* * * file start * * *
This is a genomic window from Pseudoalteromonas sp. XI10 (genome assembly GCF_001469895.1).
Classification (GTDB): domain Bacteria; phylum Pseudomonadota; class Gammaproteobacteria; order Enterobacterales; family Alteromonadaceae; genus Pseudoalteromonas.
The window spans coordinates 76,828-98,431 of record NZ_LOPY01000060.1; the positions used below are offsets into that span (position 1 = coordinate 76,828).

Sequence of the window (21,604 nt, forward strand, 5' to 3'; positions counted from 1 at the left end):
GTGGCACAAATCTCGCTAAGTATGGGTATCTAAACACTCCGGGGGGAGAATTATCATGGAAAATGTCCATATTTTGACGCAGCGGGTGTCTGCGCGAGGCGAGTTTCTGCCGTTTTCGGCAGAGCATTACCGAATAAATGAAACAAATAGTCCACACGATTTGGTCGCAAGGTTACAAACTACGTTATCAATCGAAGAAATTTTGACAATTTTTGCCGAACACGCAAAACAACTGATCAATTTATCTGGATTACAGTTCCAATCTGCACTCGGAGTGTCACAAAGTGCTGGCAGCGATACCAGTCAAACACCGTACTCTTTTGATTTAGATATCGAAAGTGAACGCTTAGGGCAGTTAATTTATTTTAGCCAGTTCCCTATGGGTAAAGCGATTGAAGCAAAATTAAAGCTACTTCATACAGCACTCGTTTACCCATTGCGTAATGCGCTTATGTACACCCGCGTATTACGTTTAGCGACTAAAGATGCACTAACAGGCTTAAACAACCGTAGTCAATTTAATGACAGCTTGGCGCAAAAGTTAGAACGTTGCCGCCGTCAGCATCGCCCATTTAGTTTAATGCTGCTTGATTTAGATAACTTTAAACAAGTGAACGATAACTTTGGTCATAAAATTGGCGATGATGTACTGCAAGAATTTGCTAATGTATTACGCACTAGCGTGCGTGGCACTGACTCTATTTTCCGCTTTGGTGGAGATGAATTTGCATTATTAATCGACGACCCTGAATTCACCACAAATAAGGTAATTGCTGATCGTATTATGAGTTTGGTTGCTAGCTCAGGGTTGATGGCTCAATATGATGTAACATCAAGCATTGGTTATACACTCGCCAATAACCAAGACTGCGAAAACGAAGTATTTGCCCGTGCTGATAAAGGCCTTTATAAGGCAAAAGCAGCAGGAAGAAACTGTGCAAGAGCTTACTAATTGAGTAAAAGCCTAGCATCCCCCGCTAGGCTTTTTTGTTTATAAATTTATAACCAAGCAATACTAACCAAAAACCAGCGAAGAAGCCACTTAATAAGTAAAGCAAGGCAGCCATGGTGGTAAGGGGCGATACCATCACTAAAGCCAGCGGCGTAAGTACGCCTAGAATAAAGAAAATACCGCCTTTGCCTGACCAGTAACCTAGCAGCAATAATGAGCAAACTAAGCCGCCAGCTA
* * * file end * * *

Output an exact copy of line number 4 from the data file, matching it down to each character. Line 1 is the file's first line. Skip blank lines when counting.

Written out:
Sequence of the window (21,604 nt, forward strand, 5' to 3'; positions counted from 1 at the left end):